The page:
Equally, our technology of authority – all the visual and textual clues that separate a CUP monograph from the irresponsible musings of a know-nothing prose merchant – are slipping away.  While our professional identity – the titles, positions and honorifics – built again on the supposedly secure foundations of book publishing – is ever less compelling. So the question then becomes, is history – particularly in its post-Rankean, professional and academic form - dead?  Are we losing that beautiful disciplinary character that allows us to think beyond the surface, and makes possible complex analyses that transcend mere cleverness?

And on the face of it, the answer is yes – the renewed role of the popular block buster, and an every growing and insecure emphasis on readership over scholarship, would suggest that it is. In Britain we shy away from the metrics that would demonstrate ‘impact’ primarily because we  fear that we may not have any.

Collectively we have put our heads in the sands, and our arses in the air, and seemingly invited the world to take a shot.  A single and self-evident instance that evidences a deeper malaise is our current failure to bother citing what we read.  We read online journal articles, but cite the hard copy edition; we do keywords searches, while pretending to undertake immersive reading. We search 'Google Books', and pretend we are not.

But even more importantly, we ignore the critical impact of digitisation on our intellectual praxis.  Only 48% of the significant words in the Burney collection ofeighteenth-century newspapers are correctly transcribed as a result of poor OCR.  This makes the other 52% completely un-findable.  And of course, from the perspective of the relationship between scholarship and sources, it is always the same 52%.  My colleague Bill Turkel, describes this as the Las Vegas effect – all bright lights, and an invitation to instant scholarly riches, but with no indication of the odds, and no exit signs.  We use the Burney collection regardless – not even bothering to apply the kind of critical approach that historians have built their professional authority upon.  This is roulette dressed up as scholarship.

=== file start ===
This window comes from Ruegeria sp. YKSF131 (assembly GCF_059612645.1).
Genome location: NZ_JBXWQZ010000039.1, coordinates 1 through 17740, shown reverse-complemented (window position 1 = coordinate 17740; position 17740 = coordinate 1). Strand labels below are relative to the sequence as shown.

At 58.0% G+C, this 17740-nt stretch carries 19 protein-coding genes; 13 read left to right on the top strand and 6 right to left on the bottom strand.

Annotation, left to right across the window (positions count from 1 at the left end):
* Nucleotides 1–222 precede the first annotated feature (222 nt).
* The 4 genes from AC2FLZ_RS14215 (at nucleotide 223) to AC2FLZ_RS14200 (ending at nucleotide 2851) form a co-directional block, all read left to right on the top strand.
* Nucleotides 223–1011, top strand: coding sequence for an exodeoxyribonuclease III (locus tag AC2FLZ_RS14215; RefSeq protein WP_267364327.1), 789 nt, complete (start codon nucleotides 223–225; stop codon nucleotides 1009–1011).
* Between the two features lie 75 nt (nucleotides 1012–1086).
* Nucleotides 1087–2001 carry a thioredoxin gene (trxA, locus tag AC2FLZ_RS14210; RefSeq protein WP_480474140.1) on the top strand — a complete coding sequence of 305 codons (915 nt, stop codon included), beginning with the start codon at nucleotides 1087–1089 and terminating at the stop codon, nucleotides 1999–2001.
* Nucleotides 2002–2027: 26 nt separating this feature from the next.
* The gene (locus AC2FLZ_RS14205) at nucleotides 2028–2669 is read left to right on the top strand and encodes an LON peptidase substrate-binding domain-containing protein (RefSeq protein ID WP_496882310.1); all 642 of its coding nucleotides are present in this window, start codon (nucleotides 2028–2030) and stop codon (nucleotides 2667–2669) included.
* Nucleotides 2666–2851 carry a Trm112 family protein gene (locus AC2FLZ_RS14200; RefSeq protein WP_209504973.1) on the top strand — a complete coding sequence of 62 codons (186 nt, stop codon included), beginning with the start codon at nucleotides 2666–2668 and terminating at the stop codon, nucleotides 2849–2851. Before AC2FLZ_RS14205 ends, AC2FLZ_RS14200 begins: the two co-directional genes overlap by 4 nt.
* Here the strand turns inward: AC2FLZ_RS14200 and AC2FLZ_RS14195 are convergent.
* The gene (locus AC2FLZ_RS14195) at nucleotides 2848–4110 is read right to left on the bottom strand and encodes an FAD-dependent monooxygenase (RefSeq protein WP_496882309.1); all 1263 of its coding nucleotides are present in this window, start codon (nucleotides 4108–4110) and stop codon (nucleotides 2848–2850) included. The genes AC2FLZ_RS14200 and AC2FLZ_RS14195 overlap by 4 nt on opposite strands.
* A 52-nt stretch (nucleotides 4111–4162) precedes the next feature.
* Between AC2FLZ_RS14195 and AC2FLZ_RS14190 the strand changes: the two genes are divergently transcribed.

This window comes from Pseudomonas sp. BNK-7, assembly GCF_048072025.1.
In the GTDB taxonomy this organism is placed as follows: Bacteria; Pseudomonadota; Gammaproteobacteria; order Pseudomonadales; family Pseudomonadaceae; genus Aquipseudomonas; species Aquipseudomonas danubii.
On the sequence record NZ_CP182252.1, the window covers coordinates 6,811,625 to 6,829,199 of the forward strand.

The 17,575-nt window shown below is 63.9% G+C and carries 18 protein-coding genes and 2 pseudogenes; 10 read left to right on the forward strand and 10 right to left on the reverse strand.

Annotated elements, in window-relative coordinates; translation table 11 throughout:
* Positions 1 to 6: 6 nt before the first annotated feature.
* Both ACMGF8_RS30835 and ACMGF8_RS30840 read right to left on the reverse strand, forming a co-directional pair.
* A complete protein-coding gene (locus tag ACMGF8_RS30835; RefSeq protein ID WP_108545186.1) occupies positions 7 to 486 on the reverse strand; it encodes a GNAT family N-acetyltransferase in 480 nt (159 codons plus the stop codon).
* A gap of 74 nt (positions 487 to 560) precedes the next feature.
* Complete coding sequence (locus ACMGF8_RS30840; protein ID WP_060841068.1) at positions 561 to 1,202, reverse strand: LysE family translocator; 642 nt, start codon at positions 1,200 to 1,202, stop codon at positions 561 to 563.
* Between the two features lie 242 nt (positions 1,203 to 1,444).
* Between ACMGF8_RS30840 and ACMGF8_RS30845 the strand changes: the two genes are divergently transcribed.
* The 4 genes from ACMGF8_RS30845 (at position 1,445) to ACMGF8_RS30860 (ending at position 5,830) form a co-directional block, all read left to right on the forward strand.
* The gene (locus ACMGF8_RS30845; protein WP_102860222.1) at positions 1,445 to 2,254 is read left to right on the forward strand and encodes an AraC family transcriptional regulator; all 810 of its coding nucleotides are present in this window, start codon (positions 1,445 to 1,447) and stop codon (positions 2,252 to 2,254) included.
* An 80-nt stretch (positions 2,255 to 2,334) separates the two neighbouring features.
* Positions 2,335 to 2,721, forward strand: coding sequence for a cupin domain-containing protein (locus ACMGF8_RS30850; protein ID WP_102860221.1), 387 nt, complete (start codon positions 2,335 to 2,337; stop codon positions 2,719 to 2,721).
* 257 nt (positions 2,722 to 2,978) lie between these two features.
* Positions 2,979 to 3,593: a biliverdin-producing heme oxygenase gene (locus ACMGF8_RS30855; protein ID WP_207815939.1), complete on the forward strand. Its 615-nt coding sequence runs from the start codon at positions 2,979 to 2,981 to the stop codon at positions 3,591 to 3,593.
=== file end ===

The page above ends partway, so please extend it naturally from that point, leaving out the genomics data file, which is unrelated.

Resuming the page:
In other words, we have abandoned the rigour of traditional scholarship.  Provenance, edition, transcription, editorial practise, readership, authorship, reception – the things we query issues in relation to  books, are left unexplored in relation to the online text we actually read.

And as importantly, the way we promulgate our ‘history’ has not kept up either.  I want television programmes with footnotes, and graphs with underlying spreadsheets and sliders.  Yes, I want narrative and analysis, structure, point and purpose.  I want to continue to be able to engage in the grand conversation that is history; but it cannot continue to be produced as a ragged and impotent ghost of a fifteenth century technology; and if we don’t do something about it, we might as well all go off and figure out how to write titillating tales of eighteenth-century sex scandals, because at least they sell.

The book had a wonderful 1200 odd year history, which is certainly worth exploring.  Its form self-evidently controlled and informed significant aspects of cultural and intellectual change in the West (and through the impositions of Empire, the rest of the world as well); but if, as historians, we are to avoid going the way of the book, we need to separate out what we think history is designed to achieve, and to create a scholarly technology that delivers it.

In a rather intemperate attack on the work of Jane Jacobs, published in 1962, Louis Mumford observed that:

‘… minds unduly fascinated by computers carefully confine themselves to asking only the kind of question that computers can answer and are completely negligent of the human contents  or the human results.’

I am afraid that in the last couple of decades, historians who are unduly fascinated by books, have restricted themselves to asking only the kind of questions books can answer.  Fifty years is a long time in computer science.  It is about time we found out if a critical and self-consciously scholarly engagement with computers might not now allow us to more effectively address the ‘human contents’ of the past.

Sunday, 19 June 2011

Culturomics, Big Data, Code Breakers and the Casaubon Delusion